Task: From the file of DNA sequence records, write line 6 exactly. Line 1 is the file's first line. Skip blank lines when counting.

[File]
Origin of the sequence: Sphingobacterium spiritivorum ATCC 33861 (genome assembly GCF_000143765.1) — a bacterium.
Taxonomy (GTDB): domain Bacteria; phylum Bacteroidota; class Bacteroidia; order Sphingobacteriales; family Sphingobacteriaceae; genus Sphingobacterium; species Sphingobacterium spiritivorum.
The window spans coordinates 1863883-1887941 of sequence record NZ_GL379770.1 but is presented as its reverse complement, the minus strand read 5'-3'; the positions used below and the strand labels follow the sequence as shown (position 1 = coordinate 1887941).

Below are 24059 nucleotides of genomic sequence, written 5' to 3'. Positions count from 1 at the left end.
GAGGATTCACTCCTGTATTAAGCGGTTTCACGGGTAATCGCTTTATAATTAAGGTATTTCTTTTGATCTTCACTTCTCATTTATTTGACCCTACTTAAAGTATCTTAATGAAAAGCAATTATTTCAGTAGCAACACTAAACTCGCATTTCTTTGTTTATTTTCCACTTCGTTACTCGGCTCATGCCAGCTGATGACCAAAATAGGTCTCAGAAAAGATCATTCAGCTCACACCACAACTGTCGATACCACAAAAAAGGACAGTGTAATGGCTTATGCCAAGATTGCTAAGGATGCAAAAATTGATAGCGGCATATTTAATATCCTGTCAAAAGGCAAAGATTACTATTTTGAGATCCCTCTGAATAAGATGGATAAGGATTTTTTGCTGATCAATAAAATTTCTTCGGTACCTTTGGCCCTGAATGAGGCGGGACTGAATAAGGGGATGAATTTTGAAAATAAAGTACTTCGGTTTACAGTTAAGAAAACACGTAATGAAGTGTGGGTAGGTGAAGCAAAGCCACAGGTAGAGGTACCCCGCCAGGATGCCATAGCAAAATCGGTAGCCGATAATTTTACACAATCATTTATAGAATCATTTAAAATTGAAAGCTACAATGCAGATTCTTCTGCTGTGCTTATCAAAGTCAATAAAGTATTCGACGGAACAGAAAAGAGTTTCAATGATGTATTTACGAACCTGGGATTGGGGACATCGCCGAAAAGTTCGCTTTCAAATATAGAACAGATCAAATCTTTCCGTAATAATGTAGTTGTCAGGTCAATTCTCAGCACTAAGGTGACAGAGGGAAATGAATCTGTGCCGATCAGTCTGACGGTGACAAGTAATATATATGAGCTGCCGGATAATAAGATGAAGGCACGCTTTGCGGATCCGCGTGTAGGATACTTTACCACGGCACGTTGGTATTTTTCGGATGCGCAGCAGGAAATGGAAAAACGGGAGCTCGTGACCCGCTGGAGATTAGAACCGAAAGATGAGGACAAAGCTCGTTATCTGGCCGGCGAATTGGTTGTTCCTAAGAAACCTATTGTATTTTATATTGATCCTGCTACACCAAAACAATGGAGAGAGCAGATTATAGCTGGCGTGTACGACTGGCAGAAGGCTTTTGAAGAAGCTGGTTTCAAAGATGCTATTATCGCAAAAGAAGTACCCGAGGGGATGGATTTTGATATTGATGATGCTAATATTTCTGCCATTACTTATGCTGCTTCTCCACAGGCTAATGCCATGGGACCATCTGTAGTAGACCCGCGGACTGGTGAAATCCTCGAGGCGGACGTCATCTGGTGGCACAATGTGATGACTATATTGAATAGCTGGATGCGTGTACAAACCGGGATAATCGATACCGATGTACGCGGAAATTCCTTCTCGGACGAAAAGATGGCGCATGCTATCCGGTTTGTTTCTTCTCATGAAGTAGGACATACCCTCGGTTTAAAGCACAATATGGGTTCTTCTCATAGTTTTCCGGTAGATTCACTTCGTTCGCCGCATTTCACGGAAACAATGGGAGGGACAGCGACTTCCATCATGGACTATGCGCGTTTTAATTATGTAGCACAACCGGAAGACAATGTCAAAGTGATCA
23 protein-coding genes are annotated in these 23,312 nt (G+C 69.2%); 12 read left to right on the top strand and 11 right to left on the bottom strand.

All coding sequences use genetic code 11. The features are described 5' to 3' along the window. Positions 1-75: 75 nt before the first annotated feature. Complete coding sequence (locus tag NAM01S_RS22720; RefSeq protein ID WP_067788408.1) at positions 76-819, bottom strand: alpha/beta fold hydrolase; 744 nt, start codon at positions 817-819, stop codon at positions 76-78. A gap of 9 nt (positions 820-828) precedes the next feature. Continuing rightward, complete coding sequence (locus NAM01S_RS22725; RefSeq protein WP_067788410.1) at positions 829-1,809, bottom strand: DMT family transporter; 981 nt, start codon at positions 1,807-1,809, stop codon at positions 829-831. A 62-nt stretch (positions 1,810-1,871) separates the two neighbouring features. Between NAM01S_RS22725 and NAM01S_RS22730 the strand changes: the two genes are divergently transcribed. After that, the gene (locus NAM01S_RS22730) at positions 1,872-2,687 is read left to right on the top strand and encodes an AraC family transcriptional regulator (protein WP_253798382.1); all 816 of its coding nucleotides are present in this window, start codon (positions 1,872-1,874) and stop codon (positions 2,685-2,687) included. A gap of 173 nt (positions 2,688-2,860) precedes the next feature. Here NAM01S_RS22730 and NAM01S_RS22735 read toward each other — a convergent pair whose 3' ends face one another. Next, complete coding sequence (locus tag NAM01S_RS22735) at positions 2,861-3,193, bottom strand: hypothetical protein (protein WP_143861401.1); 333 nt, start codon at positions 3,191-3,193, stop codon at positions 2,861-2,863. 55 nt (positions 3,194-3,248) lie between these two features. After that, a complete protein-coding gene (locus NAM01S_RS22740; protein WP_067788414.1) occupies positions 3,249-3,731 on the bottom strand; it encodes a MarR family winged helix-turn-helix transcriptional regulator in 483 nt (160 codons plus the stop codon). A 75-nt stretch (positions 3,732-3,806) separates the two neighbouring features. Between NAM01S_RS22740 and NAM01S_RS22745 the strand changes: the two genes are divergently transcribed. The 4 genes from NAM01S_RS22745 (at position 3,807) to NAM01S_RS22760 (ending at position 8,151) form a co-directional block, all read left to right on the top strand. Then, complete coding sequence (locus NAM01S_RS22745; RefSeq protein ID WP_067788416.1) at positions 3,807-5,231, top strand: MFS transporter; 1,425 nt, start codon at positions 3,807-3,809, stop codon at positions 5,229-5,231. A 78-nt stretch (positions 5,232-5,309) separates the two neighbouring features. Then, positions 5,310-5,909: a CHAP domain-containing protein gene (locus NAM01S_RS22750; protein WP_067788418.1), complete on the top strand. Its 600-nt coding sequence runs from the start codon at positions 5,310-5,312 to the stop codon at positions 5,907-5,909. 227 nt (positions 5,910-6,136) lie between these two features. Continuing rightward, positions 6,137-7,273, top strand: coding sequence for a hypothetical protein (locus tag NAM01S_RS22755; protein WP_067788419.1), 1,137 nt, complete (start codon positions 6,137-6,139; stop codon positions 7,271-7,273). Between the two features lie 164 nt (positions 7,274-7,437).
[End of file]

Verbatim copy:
23 protein-coding genes are annotated in these 23,312 nt (G+C 69.2%); 12 read left to right on the top strand and 11 right to left on the bottom strand.